POUGHKEEPSIE, NY—To coincide with today’s 150th anniversary of Vassar College’s founding, the college publicly announces “Vassar 150: World Changing,” a comprehensive fundraising campaign that has already raised $262 million in contributions and commitments toward a $400 million goal. The campaign focuses on three priorities: Vassar’s Annual Fund, which provides critical unrestricted financial support for the institution’s operations; a major new integrated science center with construction scheduled to begin in 2013; and support for such key aspects of access and excellence as financial aid, faculty salaries, library resources, and community partnership programs.
Vassar completed its previous major fundraising campaign in 1996 and raised $206 million, then a record total for a liberal arts college.
“The theme ‘world changing’ for this campaign resonates on so many levels,” said trustee and campaign chair Barbara Vogelstein, Vassar class of 1976. “Vassar changed the world at its founding when it admitted women. Vassar changes the world of each student who attends. Vassar graduates leave the college to go out and change the world. And finally, the world itself is changing, and Vassar needs the resources to continue providing an excellent education in this environment.”
In choosing Vassar’s Annual Fund as a cornerstone of this comprehensive campaign, the college is underscoring the importance of broad participation and contributions of every size. More than 90 percent of the donors who contribute to the college do so through unrestricted gifts to Vassar’s Annual Fund. In fact the college anticipates that the aggregate of gifts to its Annual Fund during the campaign will likely be $70-80 million, and will constitute the largest gift to “Vassar 150: World Changing.”
The Vassar integrated science center will include an exciting new 80,000 sq. ft. building and will support collaboration among the science departments and programs, as scientific study continues to become ever more interdisciplinary. For example, the new building will house labs for chemistry, environmental and earth science, and biochemistry, and will also be the new location of the Interdisciplinary Robotics Research Laboratory that teams up professors from biology, computer science, and psychology. The building also will literally be a bridge spanning a wetland area that is being restored as part of the project, and it will connect the college's south campus with its main campus. The building will be designed by Ennead Architects (formerly known as Polshek Partnership), whose projects have included the Rose Planetarium at the American Museum of Natural History in New York City and the Clinton Presidential Library in Little Rock, Arkansas. To complete Vassar’s integrated science center two historic buildings, Sanders Physics and New England, will be extensively renovated, and the Olmsted Hall of Biological Sciences will be modestly renovated as well.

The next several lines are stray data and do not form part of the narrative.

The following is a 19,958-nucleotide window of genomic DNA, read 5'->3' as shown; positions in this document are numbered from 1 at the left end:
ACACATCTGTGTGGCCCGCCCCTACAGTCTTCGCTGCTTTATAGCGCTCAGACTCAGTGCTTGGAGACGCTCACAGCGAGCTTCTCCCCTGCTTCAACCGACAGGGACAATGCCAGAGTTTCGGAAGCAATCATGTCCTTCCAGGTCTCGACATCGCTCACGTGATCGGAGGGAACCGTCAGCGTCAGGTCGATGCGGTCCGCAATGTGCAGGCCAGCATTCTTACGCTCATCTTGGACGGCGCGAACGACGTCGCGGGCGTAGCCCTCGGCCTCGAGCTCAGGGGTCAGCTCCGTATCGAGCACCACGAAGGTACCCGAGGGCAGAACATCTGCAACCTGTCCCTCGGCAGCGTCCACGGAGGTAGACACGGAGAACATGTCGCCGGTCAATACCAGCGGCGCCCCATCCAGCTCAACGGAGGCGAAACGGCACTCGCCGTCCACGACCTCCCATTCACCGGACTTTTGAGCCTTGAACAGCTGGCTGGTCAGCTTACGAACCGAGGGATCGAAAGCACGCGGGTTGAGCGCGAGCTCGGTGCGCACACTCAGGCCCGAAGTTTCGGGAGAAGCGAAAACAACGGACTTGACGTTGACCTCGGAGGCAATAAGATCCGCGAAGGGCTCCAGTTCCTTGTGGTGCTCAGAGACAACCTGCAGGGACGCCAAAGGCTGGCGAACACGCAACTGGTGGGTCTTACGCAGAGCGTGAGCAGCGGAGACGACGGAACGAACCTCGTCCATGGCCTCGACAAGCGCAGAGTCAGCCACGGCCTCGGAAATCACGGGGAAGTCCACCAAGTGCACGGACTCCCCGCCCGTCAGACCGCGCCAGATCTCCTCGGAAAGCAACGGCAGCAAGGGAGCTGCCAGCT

Increased financial aid is a top priority of the “Vassar 150: World Changing” campaign, upholding the commitment of college founder Matthew Vassar that “no student of superior promise should be turned away due to a lack of means.” Today 60% of Vassar’s students are receiving financial aid directly from the college, and the college spends more than a quarter of its operating budget on financial aid.
Yet, “As crucial as financial aid is, it only begins to define access to the excellence at Vassar,” said president Catharine Hill. “Allowing all of our students access to the campus’s extraordinary resources, from our world-class faculty to the treasure trove that is the Vassar Libraries, is the bedrock of the Vassar experience – a liberal arts education of superlative quality."
Several large early gifts from Vassar graduates contributed to the current $262 million fundraising total, including an anonymous $26 million commitment and two gifts over $10 million.
Vassar College is a highly selective, coeducational, independent, residential liberal arts college founded in 1861.